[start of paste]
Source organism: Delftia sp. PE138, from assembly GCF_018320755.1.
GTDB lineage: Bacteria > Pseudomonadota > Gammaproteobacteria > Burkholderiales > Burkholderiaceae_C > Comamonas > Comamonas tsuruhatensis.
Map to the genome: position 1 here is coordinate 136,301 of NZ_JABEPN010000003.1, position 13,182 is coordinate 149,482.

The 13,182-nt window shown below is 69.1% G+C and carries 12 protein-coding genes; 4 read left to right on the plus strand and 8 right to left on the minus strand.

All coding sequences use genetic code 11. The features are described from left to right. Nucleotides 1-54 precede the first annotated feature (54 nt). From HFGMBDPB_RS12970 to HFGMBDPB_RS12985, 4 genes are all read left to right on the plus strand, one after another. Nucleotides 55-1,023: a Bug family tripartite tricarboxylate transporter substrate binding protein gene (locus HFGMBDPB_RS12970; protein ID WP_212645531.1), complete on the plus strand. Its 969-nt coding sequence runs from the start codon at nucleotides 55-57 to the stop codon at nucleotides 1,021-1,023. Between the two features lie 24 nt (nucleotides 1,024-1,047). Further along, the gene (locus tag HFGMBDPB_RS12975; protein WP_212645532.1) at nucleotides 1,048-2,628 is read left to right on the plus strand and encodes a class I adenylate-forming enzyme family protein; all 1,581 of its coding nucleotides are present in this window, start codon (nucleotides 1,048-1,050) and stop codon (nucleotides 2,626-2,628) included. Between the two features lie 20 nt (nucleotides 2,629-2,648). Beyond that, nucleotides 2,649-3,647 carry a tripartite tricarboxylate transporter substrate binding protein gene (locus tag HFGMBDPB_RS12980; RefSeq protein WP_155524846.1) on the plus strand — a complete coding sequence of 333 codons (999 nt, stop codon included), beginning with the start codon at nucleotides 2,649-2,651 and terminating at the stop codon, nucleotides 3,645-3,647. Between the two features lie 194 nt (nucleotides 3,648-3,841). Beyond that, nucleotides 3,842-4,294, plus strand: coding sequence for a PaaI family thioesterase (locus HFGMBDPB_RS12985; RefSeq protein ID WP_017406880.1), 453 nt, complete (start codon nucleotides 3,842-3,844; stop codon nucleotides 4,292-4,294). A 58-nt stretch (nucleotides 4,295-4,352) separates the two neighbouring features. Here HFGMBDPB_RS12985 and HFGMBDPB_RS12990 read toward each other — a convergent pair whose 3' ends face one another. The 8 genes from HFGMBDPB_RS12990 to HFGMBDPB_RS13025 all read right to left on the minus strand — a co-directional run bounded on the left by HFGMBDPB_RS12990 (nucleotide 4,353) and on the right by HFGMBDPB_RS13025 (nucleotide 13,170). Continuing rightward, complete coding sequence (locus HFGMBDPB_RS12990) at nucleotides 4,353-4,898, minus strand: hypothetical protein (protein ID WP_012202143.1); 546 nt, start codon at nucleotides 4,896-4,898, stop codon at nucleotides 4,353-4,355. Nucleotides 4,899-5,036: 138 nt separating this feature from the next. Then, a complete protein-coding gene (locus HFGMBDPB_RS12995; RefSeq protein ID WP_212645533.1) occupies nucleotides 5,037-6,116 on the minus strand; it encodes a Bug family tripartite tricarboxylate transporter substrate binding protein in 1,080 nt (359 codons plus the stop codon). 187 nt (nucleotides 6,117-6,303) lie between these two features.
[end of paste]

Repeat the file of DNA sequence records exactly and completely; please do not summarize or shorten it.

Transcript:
Source organism: Delftia sp. PE138, from assembly GCF_018320755.1.
GTDB lineage: Bacteria > Pseudomonadota > Gammaproteobacteria > Burkholderiales > Burkholderiaceae_C > Comamonas > Comamonas tsuruhatensis.
Map to the genome: position 1 here is coordinate 136,301 of NZ_JABEPN010000003.1, position 13,182 is coordinate 149,482.

The 13,182-nt window shown below is 69.1% G+C and carries 12 protein-coding genes; 4 read left to right on the plus strand and 8 right to left on the minus strand.

All coding sequences use genetic code 11. The features are described from left to right. Nucleotides 1-54 precede the first annotated feature (54 nt). From HFGMBDPB_RS12970 to HFGMBDPB_RS12985, 4 genes are all read left to right on the plus strand, one after another. Nucleotides 55-1,023: a Bug family tripartite tricarboxylate transporter substrate binding protein gene (locus HFGMBDPB_RS12970; protein ID WP_212645531.1), complete on the plus strand. Its 969-nt coding sequence runs from the start codon at nucleotides 55-57 to the stop codon at nucleotides 1,021-1,023. Between the two features lie 24 nt (nucleotides 1,024-1,047). Further along, the gene (locus tag HFGMBDPB_RS12975; protein WP_212645532.1) at nucleotides 1,048-2,628 is read left to right on the plus strand and encodes a class I adenylate-forming enzyme family protein; all 1,581 of its coding nucleotides are present in this window, start codon (nucleotides 1,048-1,050) and stop codon (nucleotides 2,626-2,628) included. Between the two features lie 20 nt (nucleotides 2,629-2,648). Beyond that, nucleotides 2,649-3,647 carry a tripartite tricarboxylate transporter substrate binding protein gene (locus tag HFGMBDPB_RS12980; RefSeq protein WP_155524846.1) on the plus strand — a complete coding sequence of 333 codons (999 nt, stop codon included), beginning with the start codon at nucleotides 2,649-2,651 and terminating at the stop codon, nucleotides 3,645-3,647. Between the two features lie 194 nt (nucleotides 3,648-3,841). Beyond that, nucleotides 3,842-4,294, plus strand: coding sequence for a PaaI family thioesterase (locus HFGMBDPB_RS12985; RefSeq protein ID WP_017406880.1), 453 nt, complete (start codon nucleotides 3,842-3,844; stop codon nucleotides 4,292-4,294). A 58-nt stretch (nucleotides 4,295-4,352) separates the two neighbouring features. Here HFGMBDPB_RS12985 and HFGMBDPB_RS12990 read toward each other — a convergent pair whose 3' ends face one another. The 8 genes from HFGMBDPB_RS12990 to HFGMBDPB_RS13025 all read right to left on the minus strand — a co-directional run bounded on the left by HFGMBDPB_RS12990 (nucleotide 4,353) and on the right by HFGMBDPB_RS13025 (nucleotide 13,170). Continuing rightward, complete coding sequence (locus HFGMBDPB_RS12990) at nucleotides 4,353-4,898, minus strand: hypothetical protein (protein ID WP_012202143.1); 546 nt, start codon at nucleotides 4,896-4,898, stop codon at nucleotides 4,353-4,355. Nucleotides 4,899-5,036: 138 nt separating this feature from the next. Then, a complete protein-coding gene (locus HFGMBDPB_RS12995; RefSeq protein ID WP_212645533.1) occupies nucleotides 5,037-6,116 on the minus strand; it encodes a Bug family tripartite tricarboxylate transporter substrate binding protein in 1,080 nt (359 codons plus the stop codon). 187 nt (nucleotides 6,117-6,303) lie between these two features.